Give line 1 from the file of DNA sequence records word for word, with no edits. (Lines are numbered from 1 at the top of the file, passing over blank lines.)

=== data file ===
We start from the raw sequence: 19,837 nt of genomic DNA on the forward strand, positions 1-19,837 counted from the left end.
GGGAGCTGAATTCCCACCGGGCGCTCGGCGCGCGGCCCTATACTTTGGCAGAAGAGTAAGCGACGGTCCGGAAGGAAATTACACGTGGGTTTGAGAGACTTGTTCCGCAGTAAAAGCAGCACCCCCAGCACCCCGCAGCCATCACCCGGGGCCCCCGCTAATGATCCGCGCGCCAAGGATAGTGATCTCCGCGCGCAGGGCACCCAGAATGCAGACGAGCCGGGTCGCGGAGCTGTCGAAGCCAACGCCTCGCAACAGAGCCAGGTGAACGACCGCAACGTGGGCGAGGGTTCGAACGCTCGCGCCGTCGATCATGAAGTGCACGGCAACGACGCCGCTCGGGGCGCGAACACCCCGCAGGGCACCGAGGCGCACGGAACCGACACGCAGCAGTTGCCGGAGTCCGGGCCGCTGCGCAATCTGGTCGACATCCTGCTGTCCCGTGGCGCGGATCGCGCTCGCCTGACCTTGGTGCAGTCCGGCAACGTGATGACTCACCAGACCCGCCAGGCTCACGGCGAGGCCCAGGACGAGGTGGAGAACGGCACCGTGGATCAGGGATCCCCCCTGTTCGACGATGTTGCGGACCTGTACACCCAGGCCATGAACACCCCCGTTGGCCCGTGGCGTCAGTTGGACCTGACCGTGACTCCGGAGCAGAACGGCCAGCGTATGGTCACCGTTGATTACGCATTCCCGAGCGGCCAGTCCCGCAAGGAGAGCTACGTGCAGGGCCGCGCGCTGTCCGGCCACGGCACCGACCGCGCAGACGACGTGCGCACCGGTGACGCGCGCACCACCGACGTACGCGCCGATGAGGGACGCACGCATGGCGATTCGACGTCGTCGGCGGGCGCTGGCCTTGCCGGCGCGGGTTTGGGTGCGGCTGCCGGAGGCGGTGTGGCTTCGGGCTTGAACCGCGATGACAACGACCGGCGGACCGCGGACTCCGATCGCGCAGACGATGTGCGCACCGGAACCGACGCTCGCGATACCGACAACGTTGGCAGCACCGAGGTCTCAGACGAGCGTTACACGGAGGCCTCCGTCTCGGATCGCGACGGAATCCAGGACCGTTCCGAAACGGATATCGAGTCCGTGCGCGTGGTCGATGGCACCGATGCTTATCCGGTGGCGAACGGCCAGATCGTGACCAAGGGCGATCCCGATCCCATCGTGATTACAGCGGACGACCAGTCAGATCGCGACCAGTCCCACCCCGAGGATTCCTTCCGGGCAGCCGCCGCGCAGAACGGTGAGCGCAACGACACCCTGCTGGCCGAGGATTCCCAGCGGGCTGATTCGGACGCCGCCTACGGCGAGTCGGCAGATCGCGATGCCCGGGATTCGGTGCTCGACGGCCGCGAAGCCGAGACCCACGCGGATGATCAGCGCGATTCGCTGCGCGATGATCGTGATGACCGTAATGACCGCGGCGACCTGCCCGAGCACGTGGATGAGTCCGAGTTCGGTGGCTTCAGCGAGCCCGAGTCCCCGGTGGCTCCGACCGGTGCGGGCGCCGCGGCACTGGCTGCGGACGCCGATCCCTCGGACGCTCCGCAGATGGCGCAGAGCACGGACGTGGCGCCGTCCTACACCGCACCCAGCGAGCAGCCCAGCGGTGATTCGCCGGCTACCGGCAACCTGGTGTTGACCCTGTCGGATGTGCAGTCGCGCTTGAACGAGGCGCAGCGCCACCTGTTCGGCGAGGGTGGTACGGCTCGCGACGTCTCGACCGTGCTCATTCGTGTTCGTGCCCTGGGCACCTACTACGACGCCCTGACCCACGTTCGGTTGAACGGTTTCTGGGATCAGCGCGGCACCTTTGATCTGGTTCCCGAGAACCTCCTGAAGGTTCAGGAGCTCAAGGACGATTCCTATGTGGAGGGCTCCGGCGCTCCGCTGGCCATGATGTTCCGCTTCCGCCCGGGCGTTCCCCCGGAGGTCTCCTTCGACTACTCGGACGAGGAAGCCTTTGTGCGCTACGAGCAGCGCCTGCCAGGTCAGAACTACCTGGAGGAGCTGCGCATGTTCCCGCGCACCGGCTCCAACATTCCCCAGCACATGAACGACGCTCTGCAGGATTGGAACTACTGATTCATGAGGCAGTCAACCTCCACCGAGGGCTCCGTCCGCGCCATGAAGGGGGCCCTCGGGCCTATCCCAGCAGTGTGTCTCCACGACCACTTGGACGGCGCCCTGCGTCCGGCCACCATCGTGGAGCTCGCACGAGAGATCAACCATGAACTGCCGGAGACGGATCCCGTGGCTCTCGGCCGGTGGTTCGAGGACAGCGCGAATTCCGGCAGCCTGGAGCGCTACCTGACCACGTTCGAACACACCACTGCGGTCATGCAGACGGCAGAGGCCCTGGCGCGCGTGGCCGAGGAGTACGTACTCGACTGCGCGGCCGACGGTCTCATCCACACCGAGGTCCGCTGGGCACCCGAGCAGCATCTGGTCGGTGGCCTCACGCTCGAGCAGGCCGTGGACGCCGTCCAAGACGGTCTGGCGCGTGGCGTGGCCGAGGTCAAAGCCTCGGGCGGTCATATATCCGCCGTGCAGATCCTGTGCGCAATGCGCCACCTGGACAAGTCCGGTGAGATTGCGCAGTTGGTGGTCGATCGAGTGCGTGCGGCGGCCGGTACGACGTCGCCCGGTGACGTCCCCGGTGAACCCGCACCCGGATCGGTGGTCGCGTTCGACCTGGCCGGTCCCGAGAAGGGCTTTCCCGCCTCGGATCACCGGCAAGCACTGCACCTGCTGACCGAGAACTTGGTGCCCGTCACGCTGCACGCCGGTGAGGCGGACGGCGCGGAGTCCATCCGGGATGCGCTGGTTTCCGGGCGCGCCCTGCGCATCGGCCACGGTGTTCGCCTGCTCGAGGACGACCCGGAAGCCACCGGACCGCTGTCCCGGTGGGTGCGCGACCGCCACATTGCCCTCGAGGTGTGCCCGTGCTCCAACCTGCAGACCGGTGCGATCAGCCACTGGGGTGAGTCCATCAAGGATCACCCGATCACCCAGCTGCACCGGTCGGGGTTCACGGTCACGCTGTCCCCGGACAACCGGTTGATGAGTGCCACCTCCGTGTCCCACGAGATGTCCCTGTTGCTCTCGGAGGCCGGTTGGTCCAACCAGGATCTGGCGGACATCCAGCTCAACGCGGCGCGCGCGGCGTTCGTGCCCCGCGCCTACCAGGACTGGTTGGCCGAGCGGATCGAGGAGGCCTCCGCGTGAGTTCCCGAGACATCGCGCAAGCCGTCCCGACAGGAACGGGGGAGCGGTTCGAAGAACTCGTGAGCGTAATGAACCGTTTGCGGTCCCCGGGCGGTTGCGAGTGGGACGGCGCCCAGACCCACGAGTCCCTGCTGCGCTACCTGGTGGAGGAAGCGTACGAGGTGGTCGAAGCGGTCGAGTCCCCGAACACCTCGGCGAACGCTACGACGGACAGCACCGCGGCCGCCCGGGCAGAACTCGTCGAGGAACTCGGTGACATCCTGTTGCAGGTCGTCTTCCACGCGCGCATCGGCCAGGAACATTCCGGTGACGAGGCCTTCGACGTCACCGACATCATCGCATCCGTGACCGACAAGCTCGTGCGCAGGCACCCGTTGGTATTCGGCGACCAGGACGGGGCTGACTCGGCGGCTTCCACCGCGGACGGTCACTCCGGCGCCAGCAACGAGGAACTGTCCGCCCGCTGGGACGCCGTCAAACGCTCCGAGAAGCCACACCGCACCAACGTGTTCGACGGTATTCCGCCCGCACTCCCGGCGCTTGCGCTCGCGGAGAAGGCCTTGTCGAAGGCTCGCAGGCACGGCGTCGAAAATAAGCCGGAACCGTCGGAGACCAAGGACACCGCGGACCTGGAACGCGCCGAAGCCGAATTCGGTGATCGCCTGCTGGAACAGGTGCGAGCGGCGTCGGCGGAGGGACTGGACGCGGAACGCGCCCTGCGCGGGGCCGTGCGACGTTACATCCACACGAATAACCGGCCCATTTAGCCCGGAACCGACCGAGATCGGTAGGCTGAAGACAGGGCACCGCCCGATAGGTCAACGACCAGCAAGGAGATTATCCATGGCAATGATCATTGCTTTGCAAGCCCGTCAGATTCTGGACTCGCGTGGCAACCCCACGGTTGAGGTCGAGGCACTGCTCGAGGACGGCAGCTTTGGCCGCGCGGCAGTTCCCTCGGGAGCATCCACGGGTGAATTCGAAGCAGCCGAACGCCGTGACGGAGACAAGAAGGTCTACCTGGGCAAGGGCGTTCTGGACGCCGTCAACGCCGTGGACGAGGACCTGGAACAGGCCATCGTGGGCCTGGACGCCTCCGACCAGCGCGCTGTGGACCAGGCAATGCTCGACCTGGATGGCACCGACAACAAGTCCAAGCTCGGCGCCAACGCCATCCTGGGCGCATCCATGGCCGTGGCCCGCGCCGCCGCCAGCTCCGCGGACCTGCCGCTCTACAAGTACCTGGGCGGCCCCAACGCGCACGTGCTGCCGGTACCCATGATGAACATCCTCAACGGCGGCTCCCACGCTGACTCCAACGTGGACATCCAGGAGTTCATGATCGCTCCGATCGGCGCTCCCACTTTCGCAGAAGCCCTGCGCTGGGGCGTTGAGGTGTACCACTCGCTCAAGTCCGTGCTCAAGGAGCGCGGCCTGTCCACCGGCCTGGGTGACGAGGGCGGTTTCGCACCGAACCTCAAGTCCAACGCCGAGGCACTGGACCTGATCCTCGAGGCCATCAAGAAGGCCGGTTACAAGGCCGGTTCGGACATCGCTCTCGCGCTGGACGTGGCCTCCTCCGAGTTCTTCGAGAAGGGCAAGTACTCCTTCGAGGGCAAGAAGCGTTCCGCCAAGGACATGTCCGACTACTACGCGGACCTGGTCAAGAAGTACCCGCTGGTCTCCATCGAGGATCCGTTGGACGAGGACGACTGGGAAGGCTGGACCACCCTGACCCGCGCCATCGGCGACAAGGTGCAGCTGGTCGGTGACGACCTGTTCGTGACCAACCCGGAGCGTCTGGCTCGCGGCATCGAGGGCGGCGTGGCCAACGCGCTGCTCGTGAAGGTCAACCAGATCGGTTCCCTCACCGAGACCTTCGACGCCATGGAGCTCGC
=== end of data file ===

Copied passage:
We start from the raw sequence: 19,837 nt of genomic DNA on the forward strand, positions 1-19,837 counted from the left end.